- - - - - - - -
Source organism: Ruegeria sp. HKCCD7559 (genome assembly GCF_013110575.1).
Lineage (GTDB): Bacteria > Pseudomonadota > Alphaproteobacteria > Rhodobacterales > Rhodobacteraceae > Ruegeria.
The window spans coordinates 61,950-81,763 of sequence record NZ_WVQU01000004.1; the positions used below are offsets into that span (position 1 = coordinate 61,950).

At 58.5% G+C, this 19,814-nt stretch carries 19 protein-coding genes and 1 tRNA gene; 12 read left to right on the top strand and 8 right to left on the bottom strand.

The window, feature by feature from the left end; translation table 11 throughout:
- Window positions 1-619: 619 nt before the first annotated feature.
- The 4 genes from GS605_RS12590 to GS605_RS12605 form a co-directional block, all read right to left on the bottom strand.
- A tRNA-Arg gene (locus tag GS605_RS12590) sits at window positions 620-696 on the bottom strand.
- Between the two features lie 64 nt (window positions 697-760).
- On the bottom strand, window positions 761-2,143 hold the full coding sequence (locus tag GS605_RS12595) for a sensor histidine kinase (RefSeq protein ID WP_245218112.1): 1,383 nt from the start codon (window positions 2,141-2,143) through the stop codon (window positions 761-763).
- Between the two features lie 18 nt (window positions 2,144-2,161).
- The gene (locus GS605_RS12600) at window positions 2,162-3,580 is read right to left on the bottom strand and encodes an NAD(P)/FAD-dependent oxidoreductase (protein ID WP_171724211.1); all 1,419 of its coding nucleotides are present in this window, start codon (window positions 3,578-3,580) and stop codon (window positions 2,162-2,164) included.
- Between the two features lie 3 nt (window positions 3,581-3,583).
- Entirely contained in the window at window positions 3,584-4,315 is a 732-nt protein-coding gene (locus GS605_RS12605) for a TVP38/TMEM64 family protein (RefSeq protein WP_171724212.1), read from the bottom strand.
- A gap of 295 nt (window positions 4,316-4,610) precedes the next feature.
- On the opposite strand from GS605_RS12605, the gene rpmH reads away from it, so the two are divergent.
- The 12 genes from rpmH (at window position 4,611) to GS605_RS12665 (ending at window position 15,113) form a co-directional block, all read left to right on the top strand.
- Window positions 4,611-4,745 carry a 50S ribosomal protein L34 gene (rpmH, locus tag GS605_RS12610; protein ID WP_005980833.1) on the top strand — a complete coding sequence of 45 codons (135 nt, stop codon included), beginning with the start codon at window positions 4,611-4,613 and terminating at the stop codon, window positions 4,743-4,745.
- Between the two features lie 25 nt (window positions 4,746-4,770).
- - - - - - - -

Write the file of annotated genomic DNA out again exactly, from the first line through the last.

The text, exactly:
Source organism: Ruegeria sp. HKCCD7559 (genome assembly GCF_013110575.1).
Lineage (GTDB): Bacteria > Pseudomonadota > Alphaproteobacteria > Rhodobacterales > Rhodobacteraceae > Ruegeria.
The window spans coordinates 61,950-81,763 of sequence record NZ_WVQU01000004.1; the positions used below are offsets into that span (position 1 = coordinate 61,950).

At 58.5% G+C, this 19,814-nt stretch carries 19 protein-coding genes and 1 tRNA gene; 12 read left to right on the top strand and 8 right to left on the bottom strand.

The window, feature by feature from the left end; translation table 11 throughout:
- Window positions 1-619: 619 nt before the first annotated feature.
- The 4 genes from GS605_RS12590 to GS605_RS12605 form a co-directional block, all read right to left on the bottom strand.
- A tRNA-Arg gene (locus tag GS605_RS12590) sits at window positions 620-696 on the bottom strand.
- Between the two features lie 64 nt (window positions 697-760).
- On the bottom strand, window positions 761-2,143 hold the full coding sequence (locus tag GS605_RS12595) for a sensor histidine kinase (RefSeq protein ID WP_245218112.1): 1,383 nt from the start codon (window positions 2,141-2,143) through the stop codon (window positions 761-763).
- Between the two features lie 18 nt (window positions 2,144-2,161).
- The gene (locus GS605_RS12600) at window positions 2,162-3,580 is read right to left on the bottom strand and encodes an NAD(P)/FAD-dependent oxidoreductase (protein ID WP_171724211.1); all 1,419 of its coding nucleotides are present in this window, start codon (window positions 3,578-3,580) and stop codon (window positions 2,162-2,164) included.
- Between the two features lie 3 nt (window positions 3,581-3,583).
- Entirely contained in the window at window positions 3,584-4,315 is a 732-nt protein-coding gene (locus GS605_RS12605) for a TVP38/TMEM64 family protein (RefSeq protein WP_171724212.1), read from the bottom strand.
- A gap of 295 nt (window positions 4,316-4,610) precedes the next feature.
- On the opposite strand from GS605_RS12605, the gene rpmH reads away from it, so the two are divergent.
- The 12 genes from rpmH (at window position 4,611) to GS605_RS12665 (ending at window position 15,113) form a co-directional block, all read left to right on the top strand.
- Window positions 4,611-4,745 carry a 50S ribosomal protein L34 gene (rpmH, locus tag GS605_RS12610; protein ID WP_005980833.1) on the top strand — a complete coding sequence of 45 codons (135 nt, stop codon included), beginning with the start codon at window positions 4,611-4,613 and terminating at the stop codon, window positions 4,743-4,745.
- Between the two features lie 25 nt (window positions 4,746-4,770).